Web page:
Heaven forbid that passive aggressive Midwesterners finally recognize a string of lousy performances when they see it in person. After a season and a month of blowing lead after lead, I'd say this boo-ing was overdue --- and probably not loud enough. Only in Milwaukee, or the Midwest in general, could this be a story...
So after blowing yet another game for the Brewers, what should fans do as Axford walks head-down to the dugout? Cheer for him? Sit in silence? We all get "booed" in some way when we don't do our job, we usually get chewed out by our boss or are on the receiving end of a rant from a disgruntled customer. This is merely the way frustrated, paying fans express their derision. Yes, Axford has no doubt provided some great memories for fans...but at what point do fans get to be vocally upset with his performance as a professional athlete that they're paying to see?
5 comments about this article.
Post your comment/review now
Disclaimer: Please note that Facebook comments are posted through Facebook and cannot be approved, edited or declined by OnMilwaukee.com. The opinions expressed in Facebook comments do not necessarily reflect those of OnMilwaukee.com or its staff.
Recent Articles & Blogs by Andy Tarnoff
Published Nov. 30, 2016
Margaret Gintoft knew there was a chance she'd run into a Clinton after jogging near her daughter's home in Chappaqua, N.Y. Last Sunday, Gintoft and her family were hiking in Rockefeller State Park when she saw the former president and former Secretary of State.
Published Nov. 28, 2016
With almost everything available on-demand online, cable and satellite TV are pretty archaic. Today, AT&T acknowledged this by unveiling DIRECTV Now, a streaming service that will go head-to-head with cable (and its own soon-to-be-discontinued U-Verse), for $35 a month.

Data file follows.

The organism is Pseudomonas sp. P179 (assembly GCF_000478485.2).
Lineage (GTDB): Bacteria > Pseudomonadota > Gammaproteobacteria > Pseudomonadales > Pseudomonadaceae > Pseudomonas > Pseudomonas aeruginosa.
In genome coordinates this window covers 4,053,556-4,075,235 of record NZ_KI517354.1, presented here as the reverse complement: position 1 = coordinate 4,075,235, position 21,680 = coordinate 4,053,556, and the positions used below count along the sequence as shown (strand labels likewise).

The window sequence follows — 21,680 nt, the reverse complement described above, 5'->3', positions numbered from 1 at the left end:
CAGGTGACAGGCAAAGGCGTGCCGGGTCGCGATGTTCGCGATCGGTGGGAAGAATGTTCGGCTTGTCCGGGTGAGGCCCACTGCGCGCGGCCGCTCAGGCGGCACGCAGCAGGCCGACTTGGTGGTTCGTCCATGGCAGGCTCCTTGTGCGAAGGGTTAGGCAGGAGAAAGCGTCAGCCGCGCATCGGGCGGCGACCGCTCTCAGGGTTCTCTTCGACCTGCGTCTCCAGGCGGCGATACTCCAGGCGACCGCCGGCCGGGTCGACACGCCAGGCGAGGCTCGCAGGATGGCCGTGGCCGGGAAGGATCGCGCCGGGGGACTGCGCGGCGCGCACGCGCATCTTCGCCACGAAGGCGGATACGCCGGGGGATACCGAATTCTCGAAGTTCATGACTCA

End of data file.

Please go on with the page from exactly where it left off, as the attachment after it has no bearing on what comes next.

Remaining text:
Published Nov. 16, 2016
Even though Cedarburg is so close to Milwaukee, when you're in its little downtown, you feel far away. And, while plenty of Milwaukeeans visit the Stagecoach Inn Bed & Breakfast for a staycation, this charming old hotel attracts plenty of people from out of town, too.
Published Nov. 15, 2016
House of Harley-Davidson announced today the expansion of its territory with the purchase of Racine Harley-Davidson.
Published Nov. 9, 2016
In this darkest moment in modern U.S. history, I'm looking for a silver lining. This is the best I've got: The president is not a king. Donald Trump cannot tear up the Constitution and keep his job.
Published Oct. 28, 2016
I post a lot of photos of food, mostly because I'm guilty of the new axiom, "If you didn't put it on social media, it didn't happen." Judgement aside, whenever I look at my Instagram feed, I get hungry. So here are a bunch of photos I've taken from Wisconsin restaurants. Maybe after seeing them, you'll be hungry, too.
Published Oct. 28, 2016
Five years ago, we first told you about Izzy Jaecks, the now full-time shoeshiner at Stag Barbershop, 3064 S. Delaware Ave. In 2011, it was a once-a-week gig for the former Miss International Bootblack, but now Jaecks is as part of the shop as are its barbers.
Published Oct. 26, 2016
The Vector Luna really does look a real watch at first glance, although it puts me off by its thickness. From a distance, its screen looks pretty good, but wearing it, I never got past its very low resolution and lack of brightness. That's a trade off for its month-long battery life, but I can't help but feel like I'm wearing a piece of technology more like a Palm Pilot than an iPhone.
Published Oct. 13, 2016
Herb Alpert and his wife Lani Hall will visit The Pabst Theater on Oct. 16, and at 81, the legendary trumpet player still looks forward to pleasing his audience and leaving them smiling. His career spans five decades and he's still going. We caught up with him prior to his show.
Published Oct. 13, 2016
Halfway through the bass-thumping, sweaty hot mess that was the Die Antwoord show at The Rave in the Eagles Club ballroom Wednesday night, I shouted, my words barely audible over the screaming Afrikaans rap, "How the hell am I going to write this review?"